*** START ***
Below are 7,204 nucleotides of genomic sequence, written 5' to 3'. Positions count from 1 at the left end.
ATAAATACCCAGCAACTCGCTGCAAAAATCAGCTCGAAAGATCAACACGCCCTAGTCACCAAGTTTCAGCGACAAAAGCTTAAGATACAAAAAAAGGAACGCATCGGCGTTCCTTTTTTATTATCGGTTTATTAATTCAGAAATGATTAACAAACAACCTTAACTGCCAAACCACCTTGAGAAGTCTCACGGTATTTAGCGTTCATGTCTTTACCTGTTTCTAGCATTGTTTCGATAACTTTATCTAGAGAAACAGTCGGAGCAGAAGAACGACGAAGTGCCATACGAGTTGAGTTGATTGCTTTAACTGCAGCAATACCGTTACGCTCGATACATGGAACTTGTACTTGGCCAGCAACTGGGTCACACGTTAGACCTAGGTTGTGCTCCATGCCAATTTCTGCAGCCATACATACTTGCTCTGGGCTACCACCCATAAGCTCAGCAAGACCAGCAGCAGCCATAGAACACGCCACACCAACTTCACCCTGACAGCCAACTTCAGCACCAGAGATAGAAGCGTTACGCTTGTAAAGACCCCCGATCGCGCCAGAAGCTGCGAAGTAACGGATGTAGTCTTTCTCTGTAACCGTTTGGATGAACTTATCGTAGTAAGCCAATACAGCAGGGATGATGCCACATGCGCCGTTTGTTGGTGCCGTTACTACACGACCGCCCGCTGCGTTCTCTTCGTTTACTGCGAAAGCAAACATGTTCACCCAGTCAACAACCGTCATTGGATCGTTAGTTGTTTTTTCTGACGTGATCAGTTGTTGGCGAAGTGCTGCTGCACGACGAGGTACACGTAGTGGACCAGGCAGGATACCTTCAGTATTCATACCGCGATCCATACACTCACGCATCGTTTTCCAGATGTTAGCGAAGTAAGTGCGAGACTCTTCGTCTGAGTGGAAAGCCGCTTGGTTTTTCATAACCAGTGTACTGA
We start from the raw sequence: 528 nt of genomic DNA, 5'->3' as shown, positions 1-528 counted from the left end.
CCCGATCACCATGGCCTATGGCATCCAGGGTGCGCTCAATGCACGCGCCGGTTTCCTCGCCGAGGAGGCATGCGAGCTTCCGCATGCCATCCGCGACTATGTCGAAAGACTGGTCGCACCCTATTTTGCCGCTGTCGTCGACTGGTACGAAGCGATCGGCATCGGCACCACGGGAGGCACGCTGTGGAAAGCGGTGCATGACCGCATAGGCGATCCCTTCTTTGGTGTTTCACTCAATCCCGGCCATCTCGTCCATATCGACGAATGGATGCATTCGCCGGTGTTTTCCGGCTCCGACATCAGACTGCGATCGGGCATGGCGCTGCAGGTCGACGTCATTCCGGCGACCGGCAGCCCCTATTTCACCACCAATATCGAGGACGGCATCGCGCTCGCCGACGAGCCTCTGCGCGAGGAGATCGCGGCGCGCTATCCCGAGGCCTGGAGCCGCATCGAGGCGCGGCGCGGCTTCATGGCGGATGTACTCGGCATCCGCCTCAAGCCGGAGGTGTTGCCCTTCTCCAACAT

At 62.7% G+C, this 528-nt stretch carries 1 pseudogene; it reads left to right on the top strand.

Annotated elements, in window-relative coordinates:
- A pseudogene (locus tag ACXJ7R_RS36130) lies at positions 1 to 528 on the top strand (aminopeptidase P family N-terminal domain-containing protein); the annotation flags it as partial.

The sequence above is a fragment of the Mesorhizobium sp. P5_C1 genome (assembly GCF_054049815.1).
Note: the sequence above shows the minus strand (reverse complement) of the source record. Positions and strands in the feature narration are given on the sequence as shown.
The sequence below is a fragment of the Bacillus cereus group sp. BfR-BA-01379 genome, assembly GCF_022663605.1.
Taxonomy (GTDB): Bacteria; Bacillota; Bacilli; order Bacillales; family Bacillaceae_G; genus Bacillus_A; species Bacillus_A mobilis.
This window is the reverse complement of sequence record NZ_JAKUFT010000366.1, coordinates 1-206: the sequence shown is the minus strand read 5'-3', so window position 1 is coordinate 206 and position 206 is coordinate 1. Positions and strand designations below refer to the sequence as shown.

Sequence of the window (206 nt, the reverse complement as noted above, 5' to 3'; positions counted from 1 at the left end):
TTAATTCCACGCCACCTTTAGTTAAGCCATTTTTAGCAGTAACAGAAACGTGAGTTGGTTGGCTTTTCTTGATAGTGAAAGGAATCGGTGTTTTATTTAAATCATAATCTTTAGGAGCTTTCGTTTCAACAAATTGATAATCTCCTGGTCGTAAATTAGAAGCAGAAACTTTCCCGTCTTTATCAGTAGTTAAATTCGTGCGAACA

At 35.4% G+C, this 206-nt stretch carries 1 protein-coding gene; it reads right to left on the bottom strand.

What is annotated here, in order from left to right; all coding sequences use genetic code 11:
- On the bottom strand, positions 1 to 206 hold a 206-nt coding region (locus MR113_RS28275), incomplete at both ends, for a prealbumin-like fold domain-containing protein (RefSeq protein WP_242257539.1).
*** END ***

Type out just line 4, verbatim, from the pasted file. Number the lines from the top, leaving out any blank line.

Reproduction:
CCCGATCACCATGGCCTATGGCATCCAGGGTGCGCTCAATGCACGCGCCGGTTTCCTCGCCGAGGAGGCATGCGAGCTTCCGCATGCCATCCGCGACTATGTCGAAAGACTGGTCGCACCCTATTTTGCCGCTGTCGTCGACTGGTACGAAGCGATCGGCATCGGCACCACGGGAGGCACGCTGTGGAAAGCGGTGCATGACCGCATAGGCGATCCCTTCTTTGGTGTTTCACTCAATCCCGGCCATCTCGTCCATATCGACGAATGGATGCATTCGCCGGTGTTTTCCGGCTCCGACATCAGACTGCGATCGGGCATGGCGCTGCAGGTCGACGTCATTCCGGCGACCGGCAGCCCCTATTTCACCACCAATATCGAGGACGGCATCGCGCTCGCCGACGAGCCTCTGCGCGAGGAGATCGCGGCGCGCTATCCCGAGGCCTGGAGCCGCATCGAGGCGCGGCGCGGCTTCATGGCGGATGTACTCGGCATCCGCCTCAAGCCGGAGGTGTTGCCCTTCTCCAACAT